In one brief comment, Barack Obama revealed what this year’s election is all about.
Don’t be fooled by President Obama’s lame attempt to walk back his comment that, “The private sector is doing fine. Where we're seeing weaknesses in our economy have to do with state and local government.”
As we noted last year, Senate Democratic Leader Harry Reid said much the same thing to justify one of Obama’s periodic attempts to reward public sector unions in the guise of legislation to stimulate the economy: “It's very clear that private-sector jobs have been doing just fine; it's the public-sector jobs where we've lost huge numbers, and that's what this legislation is all about…”.
Democrats and liberals really believe that a big and ever larger government is a benefit -- not a burden -- to the economy.
To Democrats, a government bureaucrat is an economic engine whose payroll has a “multiplier effect” on the economy – and who ends up at the center of a vicious circle in which government employee unions collect dues and spend most of the money to pick their own bosses by electing Democrats to office. These Democrats then bestow ever increasing pay and benefits on the government employees, who are then only too happy to ensure the Democrats’ continued political survival and advancement by sending them ever increasing amounts of campaign donations.
Obama and his liberal allies ignore the fact that every dollar of government payroll starts with a dollar being withdrawn from the food, shelter and clothing budgets of individual taxpayers, and the wealth-producing activities of investors.
The policy implications of this world view for this election are enormous.
To Barack Obama and other liberals, maintaining government employment is a justification for borrowing trillions of dollars from Red China.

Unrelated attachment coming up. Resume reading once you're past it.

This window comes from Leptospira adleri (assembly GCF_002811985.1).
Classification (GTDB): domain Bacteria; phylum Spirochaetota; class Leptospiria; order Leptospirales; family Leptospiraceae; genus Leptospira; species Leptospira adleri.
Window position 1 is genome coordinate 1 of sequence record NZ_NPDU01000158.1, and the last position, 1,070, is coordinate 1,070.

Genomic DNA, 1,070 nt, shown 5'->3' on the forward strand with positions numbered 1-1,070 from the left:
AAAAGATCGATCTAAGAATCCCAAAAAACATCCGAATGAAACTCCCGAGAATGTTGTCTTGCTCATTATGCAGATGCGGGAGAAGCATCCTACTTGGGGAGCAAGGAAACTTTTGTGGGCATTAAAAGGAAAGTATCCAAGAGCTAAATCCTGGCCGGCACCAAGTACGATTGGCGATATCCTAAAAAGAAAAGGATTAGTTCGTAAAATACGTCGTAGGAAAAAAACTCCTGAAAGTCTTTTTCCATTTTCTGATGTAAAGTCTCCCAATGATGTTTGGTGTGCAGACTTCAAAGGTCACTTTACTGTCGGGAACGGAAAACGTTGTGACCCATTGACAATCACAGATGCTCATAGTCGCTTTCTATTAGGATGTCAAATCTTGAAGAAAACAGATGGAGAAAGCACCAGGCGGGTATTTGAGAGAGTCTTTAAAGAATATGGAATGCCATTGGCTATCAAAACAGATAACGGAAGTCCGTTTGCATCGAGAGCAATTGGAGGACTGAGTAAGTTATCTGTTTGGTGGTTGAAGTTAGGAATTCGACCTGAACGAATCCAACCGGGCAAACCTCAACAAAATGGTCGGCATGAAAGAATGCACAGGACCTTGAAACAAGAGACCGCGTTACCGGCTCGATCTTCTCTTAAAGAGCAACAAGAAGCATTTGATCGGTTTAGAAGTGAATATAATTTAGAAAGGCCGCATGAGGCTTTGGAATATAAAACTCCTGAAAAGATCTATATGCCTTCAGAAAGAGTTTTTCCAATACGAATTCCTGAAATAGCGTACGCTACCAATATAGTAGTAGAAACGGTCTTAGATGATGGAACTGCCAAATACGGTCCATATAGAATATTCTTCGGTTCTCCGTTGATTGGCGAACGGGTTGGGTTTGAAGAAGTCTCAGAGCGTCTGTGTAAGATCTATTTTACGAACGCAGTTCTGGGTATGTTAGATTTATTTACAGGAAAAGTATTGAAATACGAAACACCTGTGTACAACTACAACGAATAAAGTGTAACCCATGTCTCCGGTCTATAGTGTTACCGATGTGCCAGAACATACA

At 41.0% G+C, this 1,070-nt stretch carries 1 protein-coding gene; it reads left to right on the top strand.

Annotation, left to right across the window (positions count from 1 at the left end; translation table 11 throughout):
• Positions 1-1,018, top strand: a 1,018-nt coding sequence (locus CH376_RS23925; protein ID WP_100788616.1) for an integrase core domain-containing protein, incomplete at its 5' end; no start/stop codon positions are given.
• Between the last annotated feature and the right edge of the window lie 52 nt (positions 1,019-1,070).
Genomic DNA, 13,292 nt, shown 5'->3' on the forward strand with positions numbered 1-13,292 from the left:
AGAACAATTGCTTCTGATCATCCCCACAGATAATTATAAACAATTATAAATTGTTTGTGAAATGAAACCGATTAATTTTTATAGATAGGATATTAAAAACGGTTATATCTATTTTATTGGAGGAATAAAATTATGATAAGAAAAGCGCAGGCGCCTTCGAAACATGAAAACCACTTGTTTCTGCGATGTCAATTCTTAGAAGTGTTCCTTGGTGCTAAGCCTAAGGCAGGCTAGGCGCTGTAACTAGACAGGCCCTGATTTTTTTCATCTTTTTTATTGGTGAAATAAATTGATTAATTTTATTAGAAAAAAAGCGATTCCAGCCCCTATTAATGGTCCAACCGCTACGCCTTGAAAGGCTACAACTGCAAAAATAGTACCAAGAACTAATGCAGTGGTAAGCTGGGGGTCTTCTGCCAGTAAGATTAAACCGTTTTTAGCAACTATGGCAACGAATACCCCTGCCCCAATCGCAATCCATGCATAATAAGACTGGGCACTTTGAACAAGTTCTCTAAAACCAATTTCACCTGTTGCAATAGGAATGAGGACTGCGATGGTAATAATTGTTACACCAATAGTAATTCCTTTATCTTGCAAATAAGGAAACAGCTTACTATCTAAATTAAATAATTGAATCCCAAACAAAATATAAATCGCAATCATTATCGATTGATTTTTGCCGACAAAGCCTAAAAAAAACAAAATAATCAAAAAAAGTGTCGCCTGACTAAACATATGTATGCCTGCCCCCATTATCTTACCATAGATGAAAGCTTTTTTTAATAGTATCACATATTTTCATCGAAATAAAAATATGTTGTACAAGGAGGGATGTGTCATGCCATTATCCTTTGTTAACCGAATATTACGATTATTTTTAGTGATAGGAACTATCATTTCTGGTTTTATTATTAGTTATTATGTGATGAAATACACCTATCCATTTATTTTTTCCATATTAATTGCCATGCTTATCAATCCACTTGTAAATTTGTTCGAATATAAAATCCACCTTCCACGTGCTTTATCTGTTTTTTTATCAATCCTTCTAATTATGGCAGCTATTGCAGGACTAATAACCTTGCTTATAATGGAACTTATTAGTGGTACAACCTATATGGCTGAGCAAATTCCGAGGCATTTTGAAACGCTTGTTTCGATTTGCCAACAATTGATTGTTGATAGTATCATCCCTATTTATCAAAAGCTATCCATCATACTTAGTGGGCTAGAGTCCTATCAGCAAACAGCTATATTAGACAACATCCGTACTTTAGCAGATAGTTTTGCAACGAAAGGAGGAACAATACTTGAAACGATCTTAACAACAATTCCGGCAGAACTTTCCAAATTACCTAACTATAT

Maintaining millions of government employees on the public payroll also justifies Obama’s demand for trillions of dollars in new taxes.
And it is safe to say that of the government employees Obama wants to keep on the payroll, thousands will be engaged in regulatory activities to justify their wages to further burden the economy.
The result of the GOP’s failure to stand for small government constitutional conservative principles was the disaster of the Bush spending spree and the attendant Republican electoral debacles of 2006 and 2008.
Thanks to Obama’s excesses and gaffes, things can be different this year.
The election of Wisconsin Governor Scott Walker, and his subsequent retention after an attempt to recall him, proves that voters – even in a blue state like Wisconsin – are ready to put limits on the public sector.
If Mitt Romney, Republican leaders, and Republican candidates for the House and Senate want to win this election, they have to give voters a clear choice between two very different world views.
One world view is Obama’s, in which taxes rise and freedom recedes as government grows and liberal policies of spend, borrow and tax to maintain a huge public sector gobble-up a larger and larger share of the money Americans used to invest in the private economy -- or spend in their own pursuit of happiness.
The other world view -- and the one Romney and the Republicans must present to win -- is one based on freedom and a small constitutional government which allows the private sector and individual prosperity to flourish because it limits government intrusion and spending, and public sector employment, to only those functions that are constitutionally necessary.